Le Va aims to equip families with culturally-appropriate information, knowledge and skills to maintain respectful relationships with people in their ‘bubble’ while we stay at home in isolation due to Covid-19. We are doing this by providing a suite of practical resources and information on how people can manage their frustration or anger and maintain respectful relationships.
What does ‘Trouble in the bubble? #CatchYourself’ mean?
With the lockdown, many people will find themselves feeling irritable, frustrated, anxious or worried. These are normal reactions to a very abnormal situation that all New Zealanders are facing together. We may even get angry with the people that we are living with.
So how do we stop things from getting out of hand? How do we maintain respectful relationships in our bubble?
That’s where #CatchYourself comes in. It’s based on psychological interventions, known to work:
1. Notice how you feel. Know your triggers and warning signs. If you know what sets off your anger, you know when to #CatchYourself
2. Take a step back and take a deep breath. When we slow down our breathing our mind and body automatically calms down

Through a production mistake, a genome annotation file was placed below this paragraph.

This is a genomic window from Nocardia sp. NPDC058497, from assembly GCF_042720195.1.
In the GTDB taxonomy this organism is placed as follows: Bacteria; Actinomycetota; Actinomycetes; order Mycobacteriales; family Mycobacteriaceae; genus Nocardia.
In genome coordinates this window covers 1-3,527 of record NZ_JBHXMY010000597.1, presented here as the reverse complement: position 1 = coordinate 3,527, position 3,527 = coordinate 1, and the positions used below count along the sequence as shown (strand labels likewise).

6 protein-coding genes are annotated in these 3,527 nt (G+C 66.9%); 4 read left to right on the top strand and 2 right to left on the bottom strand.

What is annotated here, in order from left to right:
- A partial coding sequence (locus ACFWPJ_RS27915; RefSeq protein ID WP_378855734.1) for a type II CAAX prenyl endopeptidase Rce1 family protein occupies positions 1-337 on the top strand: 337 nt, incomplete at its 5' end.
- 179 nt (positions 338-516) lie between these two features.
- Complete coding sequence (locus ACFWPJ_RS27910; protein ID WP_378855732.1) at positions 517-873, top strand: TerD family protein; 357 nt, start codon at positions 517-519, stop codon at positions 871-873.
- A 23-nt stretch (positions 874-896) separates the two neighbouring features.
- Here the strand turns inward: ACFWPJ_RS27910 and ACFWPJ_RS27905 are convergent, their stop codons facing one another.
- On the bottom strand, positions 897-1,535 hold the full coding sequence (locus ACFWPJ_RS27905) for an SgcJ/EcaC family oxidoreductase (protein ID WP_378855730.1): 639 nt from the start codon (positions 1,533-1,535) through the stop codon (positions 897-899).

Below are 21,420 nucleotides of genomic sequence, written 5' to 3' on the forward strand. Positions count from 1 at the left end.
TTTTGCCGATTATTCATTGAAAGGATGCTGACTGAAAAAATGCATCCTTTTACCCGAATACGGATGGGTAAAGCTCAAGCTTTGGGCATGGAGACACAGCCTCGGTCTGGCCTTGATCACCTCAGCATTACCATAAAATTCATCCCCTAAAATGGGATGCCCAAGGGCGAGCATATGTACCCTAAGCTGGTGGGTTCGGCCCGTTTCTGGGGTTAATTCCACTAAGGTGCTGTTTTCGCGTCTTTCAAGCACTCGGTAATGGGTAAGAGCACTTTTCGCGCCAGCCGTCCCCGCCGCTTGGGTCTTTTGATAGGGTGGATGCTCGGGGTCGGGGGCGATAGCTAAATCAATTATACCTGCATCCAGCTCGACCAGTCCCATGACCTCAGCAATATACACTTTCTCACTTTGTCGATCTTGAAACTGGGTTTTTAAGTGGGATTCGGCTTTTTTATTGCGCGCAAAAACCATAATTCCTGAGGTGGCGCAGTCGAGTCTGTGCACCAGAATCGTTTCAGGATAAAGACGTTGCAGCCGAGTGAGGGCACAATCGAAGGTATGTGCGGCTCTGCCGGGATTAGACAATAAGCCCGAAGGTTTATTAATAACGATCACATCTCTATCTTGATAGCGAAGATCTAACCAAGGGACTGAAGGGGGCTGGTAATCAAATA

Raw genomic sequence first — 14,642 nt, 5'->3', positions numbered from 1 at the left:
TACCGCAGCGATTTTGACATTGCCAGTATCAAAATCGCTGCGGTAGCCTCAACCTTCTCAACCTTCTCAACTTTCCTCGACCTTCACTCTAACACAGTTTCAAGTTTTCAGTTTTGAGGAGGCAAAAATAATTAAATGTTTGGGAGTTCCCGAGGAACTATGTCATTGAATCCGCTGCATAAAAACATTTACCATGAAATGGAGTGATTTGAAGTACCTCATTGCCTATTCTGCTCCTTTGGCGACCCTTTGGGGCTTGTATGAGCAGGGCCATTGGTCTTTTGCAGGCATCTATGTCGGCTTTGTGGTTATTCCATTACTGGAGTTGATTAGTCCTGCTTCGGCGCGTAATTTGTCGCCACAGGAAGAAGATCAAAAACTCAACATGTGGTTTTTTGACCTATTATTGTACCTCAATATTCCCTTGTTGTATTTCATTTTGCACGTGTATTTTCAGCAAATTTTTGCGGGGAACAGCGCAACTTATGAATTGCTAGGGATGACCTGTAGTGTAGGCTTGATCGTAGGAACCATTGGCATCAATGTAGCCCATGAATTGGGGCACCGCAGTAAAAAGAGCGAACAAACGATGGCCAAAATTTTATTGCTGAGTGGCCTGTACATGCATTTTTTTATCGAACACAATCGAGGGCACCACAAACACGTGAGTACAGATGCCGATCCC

3. Think before you act. What impact might you have on other people in your bubble? It’s not worth it, the situation will pass
4. Show your values in how you act. Focus on maintaining respectful relationships and be kind to people in your bubble
Why focus on preventing violence?
International evidence suggests violence and sexual violence increases during a pandemic. The high levels of conflict and stress related to job insecurity, financial worries, isolation from supports, scarcity of food, and unwell whanau members can increase strain on relationships within families, or within the self-isolation ‘bubble’. Our bubble is all of the people that live in our household during isolation.
Violence in the home does not impact all communities equally. Women, children & youth, Pasifika, Māori, and LGBTQ+, and those that already experience economic hardship are at increased risk of experiencing violence.
Pasifika cultures are traditionally collective and communal and family connectedness is a core cultural value. A ‘bubble’ for Pasifika families is more likely to include many generations and extended family. However, this may mean an increased risk of transmission of infectious diseases – over 40% of Pasifika people experience household crowding compared to 10% of other New Zealanders. This also may mean higher levels of conflict within relationships, and potentially, violence.
We know we can prevent violence.
This campaign is proudly supported by ACC.
If you are concerned for your immediate safety, dial 111
Need to talk free call or text 1737